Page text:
10.9 C
New York
Sunday, April 14, 2024

Americans say finances are holding them back from traveling

Must read

Although inflation is slowing down, Americans are still finding it hard to save up for their summer travel plans. A recent survey conducted by Ally revealed that traveling abroad is a top bucket list item for 85% of respondents. However, 75% of them admitted that their financial situation is preventing them from fulfilling this and other items on their list.

How inflation is affecting summer travel plans

In June of last year, inflation reached its highest point in several decades. Although inflation has since decreased, the cost of goods and services remains high, causing difficulties for Americans. According to TransUnion’s most recent Consumer Pulse survey, 46 percent of respondents reported that their salaries are not increasing at the same rate as inflation, making it more challenging to save money and affecting their ability to spend on non-essential items.

According to Derek Sall, founder of Life And My Finances, the problem is not specifically the cost of the vacation itself but rather the cost of our daily expenses that prevents us from saving enough money to go on vacation. To provide context, the travel price index (TPI) has only increased by 2.8% compared to last year, according to the latest data from Statista. However, the consumer price index (CPI) has increased by almost 5%.

Sall suggests that because the prices of the most expensive items people buy are increasing by 10 to 20 percent, it’s understandable that individuals are reducing their retirement contributions and opting for less extravagant vacations.

What consumers are doing to cope with smaller budgets this travel season

Despite the effects of inflation on American budgets, many are still planning to travel during the summer. They are finding ways to continue their vacation plans by cutting back on lodging costs and changing their travel dates.

Riley Adams, CPA and founder of Young and the Invested, says that when their family of four, accompanied by their parents, planned a summer vacation to Hawaii, they realized it would be more expensive than their previous trip to the same destination the year before.

Adams and his family had initially planned to spend several days at a hotel waterpark as a start to their summer vacation. This would cost them around $2,000 for food, lodging, and park passes. However, they later decided to make a trip to Hawaii instead, which they felt would be more fulfilling. As a result, they decided to reduce the waterpark trip to just one overnight stay. This would be more cost-effective and not interfere too much with their summer schedules.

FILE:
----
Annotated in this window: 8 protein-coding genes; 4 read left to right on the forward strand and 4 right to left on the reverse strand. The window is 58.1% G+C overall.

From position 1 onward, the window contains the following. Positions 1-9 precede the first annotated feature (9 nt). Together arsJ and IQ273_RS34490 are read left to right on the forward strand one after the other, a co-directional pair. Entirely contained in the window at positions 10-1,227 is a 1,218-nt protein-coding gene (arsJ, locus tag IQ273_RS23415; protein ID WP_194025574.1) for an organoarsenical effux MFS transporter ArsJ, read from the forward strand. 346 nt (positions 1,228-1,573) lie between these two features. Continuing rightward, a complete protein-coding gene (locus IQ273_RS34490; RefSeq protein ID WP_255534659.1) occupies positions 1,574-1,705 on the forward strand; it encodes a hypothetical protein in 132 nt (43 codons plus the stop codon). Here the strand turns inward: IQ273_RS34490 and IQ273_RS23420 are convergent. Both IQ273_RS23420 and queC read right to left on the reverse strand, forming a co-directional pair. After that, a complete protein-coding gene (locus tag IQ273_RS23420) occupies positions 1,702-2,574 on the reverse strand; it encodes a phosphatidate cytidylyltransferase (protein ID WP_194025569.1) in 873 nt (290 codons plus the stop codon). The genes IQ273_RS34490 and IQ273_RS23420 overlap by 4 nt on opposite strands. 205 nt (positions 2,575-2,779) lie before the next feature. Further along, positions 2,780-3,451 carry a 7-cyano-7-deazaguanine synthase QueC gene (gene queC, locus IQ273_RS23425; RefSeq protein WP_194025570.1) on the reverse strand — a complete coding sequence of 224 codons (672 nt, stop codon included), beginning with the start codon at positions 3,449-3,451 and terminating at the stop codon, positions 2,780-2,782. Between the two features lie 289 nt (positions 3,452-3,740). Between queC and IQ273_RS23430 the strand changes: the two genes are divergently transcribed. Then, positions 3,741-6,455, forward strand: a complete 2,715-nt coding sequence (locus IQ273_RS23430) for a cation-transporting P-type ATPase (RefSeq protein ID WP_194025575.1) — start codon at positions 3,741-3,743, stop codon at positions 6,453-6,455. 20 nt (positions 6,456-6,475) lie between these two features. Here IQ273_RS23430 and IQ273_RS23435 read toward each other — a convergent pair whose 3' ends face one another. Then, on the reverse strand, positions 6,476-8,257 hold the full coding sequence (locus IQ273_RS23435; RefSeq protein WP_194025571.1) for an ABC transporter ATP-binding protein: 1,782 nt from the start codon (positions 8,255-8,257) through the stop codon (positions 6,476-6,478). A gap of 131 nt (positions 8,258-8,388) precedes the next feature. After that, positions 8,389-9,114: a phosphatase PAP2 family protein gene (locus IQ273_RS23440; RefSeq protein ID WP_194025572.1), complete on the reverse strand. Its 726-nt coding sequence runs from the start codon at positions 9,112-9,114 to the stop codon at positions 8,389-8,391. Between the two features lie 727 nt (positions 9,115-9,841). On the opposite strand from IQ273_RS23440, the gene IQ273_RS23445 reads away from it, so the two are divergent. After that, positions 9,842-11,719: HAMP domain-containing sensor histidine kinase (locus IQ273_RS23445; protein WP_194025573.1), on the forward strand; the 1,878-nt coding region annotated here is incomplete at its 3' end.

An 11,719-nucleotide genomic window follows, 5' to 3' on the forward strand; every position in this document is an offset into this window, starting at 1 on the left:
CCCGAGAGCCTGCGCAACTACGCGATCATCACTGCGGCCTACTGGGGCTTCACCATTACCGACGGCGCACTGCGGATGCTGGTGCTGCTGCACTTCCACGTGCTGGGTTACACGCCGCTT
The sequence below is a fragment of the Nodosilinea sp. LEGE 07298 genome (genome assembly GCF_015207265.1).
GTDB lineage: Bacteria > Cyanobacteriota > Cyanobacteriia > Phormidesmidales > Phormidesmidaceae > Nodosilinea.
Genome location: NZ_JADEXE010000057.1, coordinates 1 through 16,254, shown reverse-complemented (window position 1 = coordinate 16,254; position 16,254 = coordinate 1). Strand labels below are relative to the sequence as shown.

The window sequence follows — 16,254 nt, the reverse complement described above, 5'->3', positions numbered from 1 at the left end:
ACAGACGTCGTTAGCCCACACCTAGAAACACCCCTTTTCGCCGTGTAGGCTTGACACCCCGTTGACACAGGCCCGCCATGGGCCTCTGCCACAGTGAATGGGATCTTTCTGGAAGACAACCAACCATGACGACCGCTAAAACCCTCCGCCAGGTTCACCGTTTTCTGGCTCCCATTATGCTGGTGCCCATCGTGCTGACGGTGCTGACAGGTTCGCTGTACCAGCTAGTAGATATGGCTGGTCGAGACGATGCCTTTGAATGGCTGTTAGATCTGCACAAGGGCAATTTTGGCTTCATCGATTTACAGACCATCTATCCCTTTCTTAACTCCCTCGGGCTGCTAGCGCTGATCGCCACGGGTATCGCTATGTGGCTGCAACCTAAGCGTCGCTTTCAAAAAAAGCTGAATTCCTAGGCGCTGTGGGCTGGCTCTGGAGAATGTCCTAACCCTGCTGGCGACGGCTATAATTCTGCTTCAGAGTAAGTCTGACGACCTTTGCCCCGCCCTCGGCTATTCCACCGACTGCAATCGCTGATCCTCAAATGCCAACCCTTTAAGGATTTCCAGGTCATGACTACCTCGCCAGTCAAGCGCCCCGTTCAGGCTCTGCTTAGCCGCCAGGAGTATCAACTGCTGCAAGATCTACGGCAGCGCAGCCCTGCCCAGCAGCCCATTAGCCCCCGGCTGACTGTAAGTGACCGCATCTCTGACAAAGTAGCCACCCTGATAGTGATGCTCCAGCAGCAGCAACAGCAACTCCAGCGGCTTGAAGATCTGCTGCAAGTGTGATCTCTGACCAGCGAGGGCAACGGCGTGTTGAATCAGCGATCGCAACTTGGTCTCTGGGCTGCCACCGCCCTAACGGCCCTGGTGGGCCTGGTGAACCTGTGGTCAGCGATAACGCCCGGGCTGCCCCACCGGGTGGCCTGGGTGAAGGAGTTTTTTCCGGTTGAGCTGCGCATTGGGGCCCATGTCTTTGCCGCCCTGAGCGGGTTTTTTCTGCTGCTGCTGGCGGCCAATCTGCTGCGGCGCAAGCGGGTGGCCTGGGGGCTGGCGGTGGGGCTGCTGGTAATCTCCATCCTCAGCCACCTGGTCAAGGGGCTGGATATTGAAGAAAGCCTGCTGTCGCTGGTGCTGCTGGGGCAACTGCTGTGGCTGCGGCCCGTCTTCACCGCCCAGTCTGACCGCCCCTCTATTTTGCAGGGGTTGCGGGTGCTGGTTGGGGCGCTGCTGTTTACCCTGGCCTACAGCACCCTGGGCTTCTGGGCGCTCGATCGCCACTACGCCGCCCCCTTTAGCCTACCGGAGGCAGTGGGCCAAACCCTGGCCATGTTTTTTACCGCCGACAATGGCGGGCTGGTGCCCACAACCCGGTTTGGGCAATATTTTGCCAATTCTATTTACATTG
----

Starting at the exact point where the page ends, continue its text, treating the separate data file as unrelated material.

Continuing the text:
By making a small adjustment to their vacation plans, he and his family managed to save around $1,500. This helped to balance out the increased airfare expenses for Hawaii and the cost of renting a bigger car.

Kelly Phillips Erb, a tax attorney at White and Williams LLP, shares that her eldest daughter is interning in Dresden, Germany this summer as part of her college program. They had planned a family visit, but unfortunately, the airfares for the four of them in mid-June are around $10k, which is too expensive for them.

Phillips Erb reconsidered her travel plans due to the increased airfare prices. She rescheduled her trip for later in the summer and opted to visit alternative cities to make the trip more budget-friendly.

Is financing a vacation a good idea?

Before considering taking out a personal loan or using your credit card to pay for your vacation, it’s important to weigh the pros and cons. While both options allow you to pay for your trip over time, mismanagement of these forms of payment can result in significant financial problems.

Sall advises against spending money on vacations if you cannot afford it, even if it is memorable. The interest, debt, and potential bankruptcy risk are not worth it. He also shares that his own favorite family vacation involved staying at a nearby hotel with a pool and game room.

According to him, it is not necessary to assume that your child will have a memorable trip overseas. It is possible to have just as much fun in your own backyard for a fraction of the cost.

More articles

Latest article